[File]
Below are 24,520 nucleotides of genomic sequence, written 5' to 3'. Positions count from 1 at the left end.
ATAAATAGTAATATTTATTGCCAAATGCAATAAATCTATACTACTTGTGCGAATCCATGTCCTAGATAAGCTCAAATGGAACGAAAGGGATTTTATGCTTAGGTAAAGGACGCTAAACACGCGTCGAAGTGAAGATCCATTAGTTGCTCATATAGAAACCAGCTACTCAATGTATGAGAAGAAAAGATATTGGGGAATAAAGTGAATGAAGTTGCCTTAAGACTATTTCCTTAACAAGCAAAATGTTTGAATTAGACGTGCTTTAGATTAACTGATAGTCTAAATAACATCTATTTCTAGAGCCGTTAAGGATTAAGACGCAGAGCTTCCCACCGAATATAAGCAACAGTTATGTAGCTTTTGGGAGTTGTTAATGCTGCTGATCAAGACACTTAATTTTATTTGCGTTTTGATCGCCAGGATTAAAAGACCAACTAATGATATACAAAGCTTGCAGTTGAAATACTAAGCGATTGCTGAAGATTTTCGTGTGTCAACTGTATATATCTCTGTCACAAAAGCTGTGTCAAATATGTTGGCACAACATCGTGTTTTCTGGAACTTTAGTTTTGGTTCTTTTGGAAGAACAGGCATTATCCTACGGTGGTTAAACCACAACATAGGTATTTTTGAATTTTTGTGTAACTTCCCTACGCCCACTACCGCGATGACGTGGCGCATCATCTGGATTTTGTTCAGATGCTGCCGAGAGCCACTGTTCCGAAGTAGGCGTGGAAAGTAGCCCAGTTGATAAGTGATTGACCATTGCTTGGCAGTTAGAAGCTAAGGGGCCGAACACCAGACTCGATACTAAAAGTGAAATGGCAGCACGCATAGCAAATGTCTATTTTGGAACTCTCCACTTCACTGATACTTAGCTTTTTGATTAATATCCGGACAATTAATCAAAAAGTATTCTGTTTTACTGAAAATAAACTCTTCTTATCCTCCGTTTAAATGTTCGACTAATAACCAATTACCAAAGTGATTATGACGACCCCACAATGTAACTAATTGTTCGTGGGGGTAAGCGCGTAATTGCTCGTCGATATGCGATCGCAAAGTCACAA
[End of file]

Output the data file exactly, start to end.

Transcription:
Below are 24,520 nucleotides of genomic sequence, written 5' to 3'. Positions count from 1 at the left end.
ATAAATAGTAATATTTATTGCCAAATGCAATAAATCTATACTACTTGTGCGAATCCATGTCCTAGATAAGCTCAAATGGAACGAAAGGGATTTTATGCTTAGGTAAAGGACGCTAAACACGCGTCGAAGTGAAGATCCATTAGTTGCTCATATAGAAACCAGCTACTCAATGTATGAGAAGAAAAGATATTGGGGAATAAAGTGAATGAAGTTGCCTTAAGACTATTTCCTTAACAAGCAAAATGTTTGAATTAGACGTGCTTTAGATTAACTGATAGTCTAAATAACATCTATTTCTAGAGCCGTTAAGGATTAAGACGCAGAGCTTCCCACCGAATATAAGCAACAGTTATGTAGCTTTTGGGAGTTGTTAATGCTGCTGATCAAGACACTTAATTTTATTTGCGTTTTGATCGCCAGGATTAAAAGACCAACTAATGATATACAAAGCTTGCAGTTGAAATACTAAGCGATTGCTGAAGATTTTCGTGTGTCAACTGTATATATCTCTGTCACAAAAGCTGTGTCAAATATGTTGGCACAACATCGTGTTTTCTGGAACTTTAGTTTTGGTTCTTTTGGAAGAACAGGCATTATCCTACGGTGGTTAAACCACAACATAGGTATTTTTGAATTTTTGTGTAACTTCCCTACGCCCACTACCGCGATGACGTGGCGCATCATCTGGATTTTGTTCAGATGCTGCCGAGAGCCACTGTTCCGAAGTAGGCGTGGAAAGTAGCCCAGTTGATAAGTGATTGACCATTGCTTGGCAGTTAGAAGCTAAGGGGCCGAACACCAGACTCGATACTAAAAGTGAAATGGCAGCACGCATAGCAAATGTCTATTTTGGAACTCTCCACTTCACTGATACTTAGCTTTTTGATTAATATCCGGACAATTAATCAAAAAGTATTCTGTTTTACTGAAAATAAACTCTTCTTATCCTCCGTTTAAATGTTCGACTAATAACCAATTACCAAAGTGATTATGACGACCCCACAATGTAACTAATTGTTCGTGGGGGTAAGCGCGTAATTGCTCGTCGATATGCGATCGCAAAGTCACAA